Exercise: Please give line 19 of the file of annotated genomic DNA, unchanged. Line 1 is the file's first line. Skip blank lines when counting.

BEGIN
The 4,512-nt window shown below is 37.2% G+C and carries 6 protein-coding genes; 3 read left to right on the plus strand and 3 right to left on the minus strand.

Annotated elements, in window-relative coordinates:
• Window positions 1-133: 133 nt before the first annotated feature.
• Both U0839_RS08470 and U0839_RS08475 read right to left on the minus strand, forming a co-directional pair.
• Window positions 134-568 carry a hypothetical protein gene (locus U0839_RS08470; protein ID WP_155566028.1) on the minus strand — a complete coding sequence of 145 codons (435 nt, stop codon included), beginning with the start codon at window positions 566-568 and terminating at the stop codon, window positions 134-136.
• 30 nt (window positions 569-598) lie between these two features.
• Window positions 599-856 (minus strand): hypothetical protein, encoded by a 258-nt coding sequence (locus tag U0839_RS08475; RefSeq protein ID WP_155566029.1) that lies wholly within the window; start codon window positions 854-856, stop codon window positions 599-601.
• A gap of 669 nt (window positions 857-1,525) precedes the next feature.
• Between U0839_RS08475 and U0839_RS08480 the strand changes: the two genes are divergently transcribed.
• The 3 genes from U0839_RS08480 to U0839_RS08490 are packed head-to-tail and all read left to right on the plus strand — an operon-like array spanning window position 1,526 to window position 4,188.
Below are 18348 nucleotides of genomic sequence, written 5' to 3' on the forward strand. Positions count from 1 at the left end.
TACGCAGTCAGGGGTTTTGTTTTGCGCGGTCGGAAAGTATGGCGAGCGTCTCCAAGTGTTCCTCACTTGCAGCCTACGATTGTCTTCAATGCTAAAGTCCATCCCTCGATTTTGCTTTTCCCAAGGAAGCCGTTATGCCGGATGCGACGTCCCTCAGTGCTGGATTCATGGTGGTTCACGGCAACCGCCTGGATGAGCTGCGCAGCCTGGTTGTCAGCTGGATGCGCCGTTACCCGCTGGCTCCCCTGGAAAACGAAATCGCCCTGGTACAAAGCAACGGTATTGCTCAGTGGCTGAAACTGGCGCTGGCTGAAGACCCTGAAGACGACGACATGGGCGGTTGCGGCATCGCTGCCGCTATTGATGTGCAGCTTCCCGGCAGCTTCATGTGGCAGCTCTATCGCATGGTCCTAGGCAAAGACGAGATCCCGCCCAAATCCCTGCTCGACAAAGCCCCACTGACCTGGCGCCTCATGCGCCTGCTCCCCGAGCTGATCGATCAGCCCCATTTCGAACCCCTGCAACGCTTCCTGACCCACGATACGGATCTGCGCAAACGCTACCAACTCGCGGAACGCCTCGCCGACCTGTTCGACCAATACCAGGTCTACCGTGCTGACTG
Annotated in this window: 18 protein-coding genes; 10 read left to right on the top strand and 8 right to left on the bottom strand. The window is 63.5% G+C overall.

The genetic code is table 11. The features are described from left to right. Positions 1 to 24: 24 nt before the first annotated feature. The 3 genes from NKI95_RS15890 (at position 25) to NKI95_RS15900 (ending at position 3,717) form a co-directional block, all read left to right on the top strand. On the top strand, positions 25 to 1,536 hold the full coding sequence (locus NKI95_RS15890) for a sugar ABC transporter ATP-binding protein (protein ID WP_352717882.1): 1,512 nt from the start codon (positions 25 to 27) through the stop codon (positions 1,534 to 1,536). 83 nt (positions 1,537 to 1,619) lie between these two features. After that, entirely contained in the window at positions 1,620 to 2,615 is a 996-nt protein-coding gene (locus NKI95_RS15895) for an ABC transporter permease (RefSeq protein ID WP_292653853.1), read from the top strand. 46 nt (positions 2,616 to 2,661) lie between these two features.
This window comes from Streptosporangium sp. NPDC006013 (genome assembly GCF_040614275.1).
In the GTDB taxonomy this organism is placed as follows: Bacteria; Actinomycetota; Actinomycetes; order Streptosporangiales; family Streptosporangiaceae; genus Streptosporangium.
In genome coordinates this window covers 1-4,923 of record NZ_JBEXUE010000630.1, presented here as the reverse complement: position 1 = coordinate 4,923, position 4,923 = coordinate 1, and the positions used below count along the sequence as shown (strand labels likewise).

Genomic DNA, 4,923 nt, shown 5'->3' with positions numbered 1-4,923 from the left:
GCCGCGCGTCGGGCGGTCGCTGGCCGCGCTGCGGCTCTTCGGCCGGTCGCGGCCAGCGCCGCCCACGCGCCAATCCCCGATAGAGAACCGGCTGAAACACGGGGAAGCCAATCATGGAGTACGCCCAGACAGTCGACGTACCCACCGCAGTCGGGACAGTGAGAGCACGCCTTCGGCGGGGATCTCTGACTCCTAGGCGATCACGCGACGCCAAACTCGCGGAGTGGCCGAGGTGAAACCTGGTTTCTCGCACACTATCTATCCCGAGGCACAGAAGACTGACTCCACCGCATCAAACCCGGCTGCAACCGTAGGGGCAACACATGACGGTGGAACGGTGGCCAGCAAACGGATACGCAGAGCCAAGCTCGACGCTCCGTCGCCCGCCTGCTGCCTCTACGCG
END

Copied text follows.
GCCGCGCGTCGGGCGGTCGCTGGCCGCGCTGCGGCTCTTCGGCCGGTCGCGGCCAGCGCCGCCCACGCGCCAATCCCCGATAGAGAACCGGCTGAAACACGGGGAAGCCAATCATGGAGTACGCCCAGACAGTCGACGTACCCACCGCAGTCGGGACAGTGAGAGCACGCCTTCGGCGGGGATCTCTGACTCCTAGGCGATCACGCGACGCCAAACTCGCGGAGTGGCCGAGGTGAAACCTGGTTTCTCGCACACTATCTATCCCGAGGCACAGAAGACTGACTCCACCGCATCAAACCCGGCTGCAACCGTAGGGGCAACACATGACGGTGGAACGGTGGCCAGCAAACGGATACGCAGAGCCAAGCTCGACGCTCCGTCGCCCGCCTGCTGCCTCTACGCG